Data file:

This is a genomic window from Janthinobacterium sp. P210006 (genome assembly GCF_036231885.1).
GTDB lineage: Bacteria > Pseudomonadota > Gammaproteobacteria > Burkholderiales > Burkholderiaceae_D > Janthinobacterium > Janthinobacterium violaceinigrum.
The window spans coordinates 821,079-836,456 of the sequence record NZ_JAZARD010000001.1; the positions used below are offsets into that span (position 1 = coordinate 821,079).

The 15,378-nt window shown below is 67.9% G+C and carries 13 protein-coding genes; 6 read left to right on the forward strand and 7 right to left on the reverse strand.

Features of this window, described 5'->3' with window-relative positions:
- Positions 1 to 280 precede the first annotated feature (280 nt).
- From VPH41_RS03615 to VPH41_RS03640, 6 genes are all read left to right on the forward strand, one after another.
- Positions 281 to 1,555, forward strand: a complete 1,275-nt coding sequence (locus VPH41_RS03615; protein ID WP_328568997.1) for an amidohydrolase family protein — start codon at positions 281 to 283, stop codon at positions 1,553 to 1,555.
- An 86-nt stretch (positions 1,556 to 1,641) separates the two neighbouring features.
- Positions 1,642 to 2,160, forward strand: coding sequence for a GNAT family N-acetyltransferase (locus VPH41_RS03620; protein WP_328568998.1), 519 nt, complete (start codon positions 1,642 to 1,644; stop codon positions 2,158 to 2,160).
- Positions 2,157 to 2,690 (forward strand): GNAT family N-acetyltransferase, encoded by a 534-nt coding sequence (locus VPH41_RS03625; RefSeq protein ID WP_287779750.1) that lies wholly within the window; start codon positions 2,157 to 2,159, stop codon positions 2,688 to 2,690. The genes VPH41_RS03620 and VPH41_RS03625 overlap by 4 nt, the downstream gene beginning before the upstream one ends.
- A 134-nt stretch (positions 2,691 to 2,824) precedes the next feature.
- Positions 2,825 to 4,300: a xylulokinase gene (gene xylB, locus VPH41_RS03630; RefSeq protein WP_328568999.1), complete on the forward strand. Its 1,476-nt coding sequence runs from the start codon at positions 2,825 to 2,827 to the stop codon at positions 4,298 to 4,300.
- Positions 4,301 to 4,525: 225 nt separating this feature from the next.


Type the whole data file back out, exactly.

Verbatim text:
This is a genomic window from Janthinobacterium sp. P210006 (genome assembly GCF_036231885.1).
GTDB lineage: Bacteria > Pseudomonadota > Gammaproteobacteria > Burkholderiales > Burkholderiaceae_D > Janthinobacterium > Janthinobacterium violaceinigrum.
The window spans coordinates 821,079-836,456 of the sequence record NZ_JAZARD010000001.1; the positions used below are offsets into that span (position 1 = coordinate 821,079).

The 15,378-nt window shown below is 67.9% G+C and carries 13 protein-coding genes; 6 read left to right on the forward strand and 7 right to left on the reverse strand.

Features of this window, described 5'->3' with window-relative positions:
- Positions 1 to 280 precede the first annotated feature (280 nt).
- From VPH41_RS03615 to VPH41_RS03640, 6 genes are all read left to right on the forward strand, one after another.
- Positions 281 to 1,555, forward strand: a complete 1,275-nt coding sequence (locus VPH41_RS03615; protein ID WP_328568997.1) for an amidohydrolase family protein — start codon at positions 281 to 283, stop codon at positions 1,553 to 1,555.
- An 86-nt stretch (positions 1,556 to 1,641) separates the two neighbouring features.
- Positions 1,642 to 2,160, forward strand: coding sequence for a GNAT family N-acetyltransferase (locus VPH41_RS03620; protein WP_328568998.1), 519 nt, complete (start codon positions 1,642 to 1,644; stop codon positions 2,158 to 2,160).
- Positions 2,157 to 2,690 (forward strand): GNAT family N-acetyltransferase, encoded by a 534-nt coding sequence (locus VPH41_RS03625; RefSeq protein ID WP_287779750.1) that lies wholly within the window; start codon positions 2,157 to 2,159, stop codon positions 2,688 to 2,690. The genes VPH41_RS03620 and VPH41_RS03625 overlap by 4 nt, the downstream gene beginning before the upstream one ends.
- A 134-nt stretch (positions 2,691 to 2,824) precedes the next feature.
- Positions 2,825 to 4,300: a xylulokinase gene (gene xylB, locus VPH41_RS03630; RefSeq protein WP_328568999.1), complete on the forward strand. Its 1,476-nt coding sequence runs from the start codon at positions 2,825 to 2,827 to the stop codon at positions 4,298 to 4,300.
- Positions 4,301 to 4,525: 225 nt separating this feature from the next.